W3C home > Mailing lists > Public > www-zig@w3.org > March 2003

Re: requesting XML records

From: Mike Taylor <mike@indexdata.com>
Date: Fri, 28 Mar 2003 16:04:01 GMT
Message-Id: <200303281604.h2SG41V25199@badger.miketaylor.org.uk>
To: rden@loc.gov
CC: www-zig@w3.org

> Date: Fri, 28 Mar 2003 09:02:46 -0500
> From: Ray Denenberg <rden@loc.gov>
> > I honestly don't know whether [allowing clients to request that
> > returned XML records contain elements from a certain namespace] is
> > A Good Idea or not.  I can see strong arguments both ways.
> My argument against: The XML namespace id concept was conceived by
> the w3c and the suggestion is to use it in a manner not only that
> they never intended, but that they wouldn't even understand if we
> tried to explain it to them (we've tried, they haven't).

I have to say that I don't see this as a strong argument at all.  I'm
sure that the inventors of HTTP would be amazed to see it now being
used as the substrate for SOAP, and the history of computer science is
littered with similar happy (or in some cases unhappy) accidents.  For
that matter, I didn't envisage the Zthes profile being used to
navigate phylogenetic hierarchies, but I'm glad people are doing it.

> My suggestion is that we continue (as proposed) to think along the
> lines of letting the element set name take on schema name values.

I certainly agree that we need (as the original Bath request asked) to
find a way for Z39.50 clients to request the schema in which they
would like XML records returned.  (Though I remain to be convinced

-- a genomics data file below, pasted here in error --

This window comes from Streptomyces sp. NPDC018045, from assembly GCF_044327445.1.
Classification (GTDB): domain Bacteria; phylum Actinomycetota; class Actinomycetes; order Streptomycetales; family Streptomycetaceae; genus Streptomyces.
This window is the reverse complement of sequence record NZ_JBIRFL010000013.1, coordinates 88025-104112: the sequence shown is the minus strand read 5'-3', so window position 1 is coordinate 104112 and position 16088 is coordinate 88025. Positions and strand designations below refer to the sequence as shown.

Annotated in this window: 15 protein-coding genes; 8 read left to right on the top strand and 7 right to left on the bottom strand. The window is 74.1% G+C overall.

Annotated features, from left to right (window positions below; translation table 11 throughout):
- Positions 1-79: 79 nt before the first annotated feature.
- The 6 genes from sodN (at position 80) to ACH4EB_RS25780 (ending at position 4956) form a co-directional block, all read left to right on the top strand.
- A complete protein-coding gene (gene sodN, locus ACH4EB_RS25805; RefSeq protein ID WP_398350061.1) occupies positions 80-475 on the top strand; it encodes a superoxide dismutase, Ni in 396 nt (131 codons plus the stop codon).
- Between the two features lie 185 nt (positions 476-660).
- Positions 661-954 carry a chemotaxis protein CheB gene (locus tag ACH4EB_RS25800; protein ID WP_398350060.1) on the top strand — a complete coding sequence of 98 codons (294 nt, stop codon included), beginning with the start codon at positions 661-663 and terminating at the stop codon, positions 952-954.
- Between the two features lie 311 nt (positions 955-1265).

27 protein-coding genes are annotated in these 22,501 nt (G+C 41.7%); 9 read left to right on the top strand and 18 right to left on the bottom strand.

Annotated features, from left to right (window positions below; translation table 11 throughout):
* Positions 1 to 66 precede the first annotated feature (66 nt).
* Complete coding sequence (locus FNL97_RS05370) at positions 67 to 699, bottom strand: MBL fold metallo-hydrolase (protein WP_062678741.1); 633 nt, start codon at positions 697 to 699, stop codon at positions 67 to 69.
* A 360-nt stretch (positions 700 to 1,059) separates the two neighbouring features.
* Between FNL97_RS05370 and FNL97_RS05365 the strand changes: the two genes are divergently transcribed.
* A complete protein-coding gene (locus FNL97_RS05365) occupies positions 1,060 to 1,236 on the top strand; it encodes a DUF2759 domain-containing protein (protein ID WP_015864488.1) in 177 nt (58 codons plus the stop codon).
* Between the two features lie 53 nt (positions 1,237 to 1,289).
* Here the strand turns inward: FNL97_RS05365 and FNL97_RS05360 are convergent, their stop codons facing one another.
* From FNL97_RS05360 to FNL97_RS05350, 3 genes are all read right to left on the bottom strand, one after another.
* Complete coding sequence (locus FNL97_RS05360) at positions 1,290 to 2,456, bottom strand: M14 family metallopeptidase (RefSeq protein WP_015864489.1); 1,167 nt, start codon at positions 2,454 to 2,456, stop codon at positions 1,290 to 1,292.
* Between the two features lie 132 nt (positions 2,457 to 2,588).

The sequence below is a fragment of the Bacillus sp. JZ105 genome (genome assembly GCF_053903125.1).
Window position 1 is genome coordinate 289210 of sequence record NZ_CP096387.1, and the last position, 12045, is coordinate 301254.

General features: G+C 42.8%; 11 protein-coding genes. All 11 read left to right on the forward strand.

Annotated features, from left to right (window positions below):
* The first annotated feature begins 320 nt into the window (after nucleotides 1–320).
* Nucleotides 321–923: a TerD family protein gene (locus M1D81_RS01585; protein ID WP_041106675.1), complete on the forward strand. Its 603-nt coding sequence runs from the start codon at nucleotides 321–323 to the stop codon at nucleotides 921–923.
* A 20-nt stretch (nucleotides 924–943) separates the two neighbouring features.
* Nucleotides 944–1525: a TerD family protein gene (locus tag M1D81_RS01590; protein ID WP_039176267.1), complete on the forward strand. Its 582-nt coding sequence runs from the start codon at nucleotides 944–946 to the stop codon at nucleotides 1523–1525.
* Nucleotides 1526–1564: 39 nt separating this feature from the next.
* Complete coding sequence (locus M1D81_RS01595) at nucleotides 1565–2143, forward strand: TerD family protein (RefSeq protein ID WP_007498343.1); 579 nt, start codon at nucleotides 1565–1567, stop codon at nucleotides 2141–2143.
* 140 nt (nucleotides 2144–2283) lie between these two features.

that elementSetName is the right place for this.)  The conversation
got sidetracked by Theo's similar-smelling but actually rather
different requirement, but I don't think anyone was suggestion we
should do that _instead_.

> I want to stress the point that "schema" doesn't necessarily mean
> "XML schema".

Doesn't it?  That comes as a complete surprise to me.  Is this how
other people had understood the Bath requirement too?

> Thus if you want a schema to mean "DC unqualified, title and
> identifier only" come up with a name for that.

Hmm.  Then we will need either (A) a central registry for schema-like
XML element-set names, or (B) as with clasic Z39.50 practice, an
understanding that all element-set names other than a tiny hardwired
set ("B" and "F") are undefined except in the context of a profile.  I
don't think the latter is what Theo wants at all, since (as I
understand his requirement) he wants to cross-search targets that do
not adhere to his profile, if he even has one.  (Right, Theo?)

> (I hesitate to suggest a name, and I'm not suggesting structured
> ESNs, they would still be primitive. Thus the name might be DCU1,
> and another combination DCU2, no structured names like DCU/t/i.)  If
> you want a schema to mean "DC-like elements", come up with a schema
> name (you *don't* have to define an xml schema).  I think we can
> come up with a manageable and useful list it we try.

So you do appear to be volunteering to maintain a register of these?

> If someone needs more functionality, such as provided by compSpec,
> use compSpec.

... which is, of course, what everyone should have been doing all
along.  Is it too late to change our minds?  I belive that Jeremiah
had compSpec specifically in mind when he wrote chapter 6, verse 16:
"Stand at the crossroads and look; ask for the ancient paths, ask
where the good way is, and walk in it, and you will find rest for your

 _/|_	 _______________________________________________________________
/o ) \/  Mike Taylor  <mike@indexdata.com>  http://www.miketaylor.org.uk
)_v__/\  "Troodontids are almost certainly deinonychosaurs.  I was
	 wrong about troodontids in 1994, but don't care" -- Thomas
	 R. Holtz, Jr.

Listen to my wife's new CD of kids' music, _Child's Play_, at
Received on Friday, 28 March 2003 11:04:21 UTC

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